Autologous Donation

What is it?

This is called an autologous blood donation (donation for yourself). It is stored (for up to 42 days) and then if you need blood during or after your surgery, the blood you donated before your surgery will be given back to you.

Your physician must make arrangements with Canadian Blood Services in four to six weeks in advance of your surgery date in order for you to make your own blood donation. This blood is marked only for your use.

How is it given?

Before your surgery, you will be asked to donate some of your own blood. This will then be stored and if you need it, it will be given to you through a tube, directly into your blood during or after your surgery. If you do not need the blood then it will be destroyed. It will not be used for anyone but you.

It will not be used by any other patient if you do not require a transfusion. Using autologous blood can eliminate the risk of transmissible disease or antibody production to donor blood. If you require more blood than you donated, you may have to receive blood from other donors. Please discuss this with your doctor.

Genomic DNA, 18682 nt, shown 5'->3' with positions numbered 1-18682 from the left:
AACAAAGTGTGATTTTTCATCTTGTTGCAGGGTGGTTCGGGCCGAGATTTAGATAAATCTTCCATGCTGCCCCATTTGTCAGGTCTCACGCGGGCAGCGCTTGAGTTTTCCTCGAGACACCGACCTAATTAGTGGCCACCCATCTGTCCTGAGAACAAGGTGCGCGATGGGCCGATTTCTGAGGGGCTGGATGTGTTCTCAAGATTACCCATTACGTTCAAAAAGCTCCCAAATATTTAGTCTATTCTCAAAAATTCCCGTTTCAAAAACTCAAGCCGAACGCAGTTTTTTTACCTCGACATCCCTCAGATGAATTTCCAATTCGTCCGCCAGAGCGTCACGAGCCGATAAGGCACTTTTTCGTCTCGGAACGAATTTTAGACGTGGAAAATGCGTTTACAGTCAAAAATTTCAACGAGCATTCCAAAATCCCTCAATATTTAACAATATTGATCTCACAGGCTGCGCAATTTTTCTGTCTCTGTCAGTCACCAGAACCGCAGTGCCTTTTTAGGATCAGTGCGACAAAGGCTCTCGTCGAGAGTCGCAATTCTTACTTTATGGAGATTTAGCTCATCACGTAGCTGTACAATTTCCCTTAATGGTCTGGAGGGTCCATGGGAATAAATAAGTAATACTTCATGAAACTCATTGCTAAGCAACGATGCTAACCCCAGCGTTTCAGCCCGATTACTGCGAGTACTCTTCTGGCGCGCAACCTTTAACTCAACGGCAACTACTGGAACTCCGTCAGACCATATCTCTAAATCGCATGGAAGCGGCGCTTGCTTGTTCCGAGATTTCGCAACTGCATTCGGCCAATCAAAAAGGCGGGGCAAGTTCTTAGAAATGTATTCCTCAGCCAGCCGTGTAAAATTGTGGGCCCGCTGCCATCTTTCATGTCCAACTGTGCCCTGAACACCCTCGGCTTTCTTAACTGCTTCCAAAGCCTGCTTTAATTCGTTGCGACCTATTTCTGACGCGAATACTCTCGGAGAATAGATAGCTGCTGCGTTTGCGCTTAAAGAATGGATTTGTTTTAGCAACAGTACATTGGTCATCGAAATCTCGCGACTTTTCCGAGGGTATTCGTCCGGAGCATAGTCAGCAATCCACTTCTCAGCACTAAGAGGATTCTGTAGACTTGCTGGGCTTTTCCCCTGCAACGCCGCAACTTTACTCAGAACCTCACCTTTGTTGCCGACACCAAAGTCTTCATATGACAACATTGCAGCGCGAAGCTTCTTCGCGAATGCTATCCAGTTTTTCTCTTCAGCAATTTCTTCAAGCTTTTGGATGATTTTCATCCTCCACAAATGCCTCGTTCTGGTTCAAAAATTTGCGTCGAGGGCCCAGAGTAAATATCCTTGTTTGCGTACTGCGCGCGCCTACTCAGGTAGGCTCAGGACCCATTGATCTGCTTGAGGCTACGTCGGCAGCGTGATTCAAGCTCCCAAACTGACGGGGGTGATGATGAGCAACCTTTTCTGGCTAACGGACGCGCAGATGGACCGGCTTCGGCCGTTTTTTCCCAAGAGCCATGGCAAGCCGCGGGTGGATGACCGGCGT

What are the benefits?

It is used for the same reasons as a packed red blood cell transfusion; to avoid anemia or replace lost blood. The benefits are also similar to the benefits of packed red blood cell transfusions, such as a lower risk of developing anemia. Another benefit of autologous donation is that you have fewer risks than with packed red blood cell transfusions.

What are the risks or side effects?

There are risks similar to those of getting a packed red blood cell transfusion except that the blood type you get will always match and the risk of getting a virus (HIV, Hepatitis B and C, West Nile, HTLV) and allergic reaction is less likely. However, there is a risk that if more blood is needed than was donated before the surgery, a transfusion of packed red blood cells may be given to you.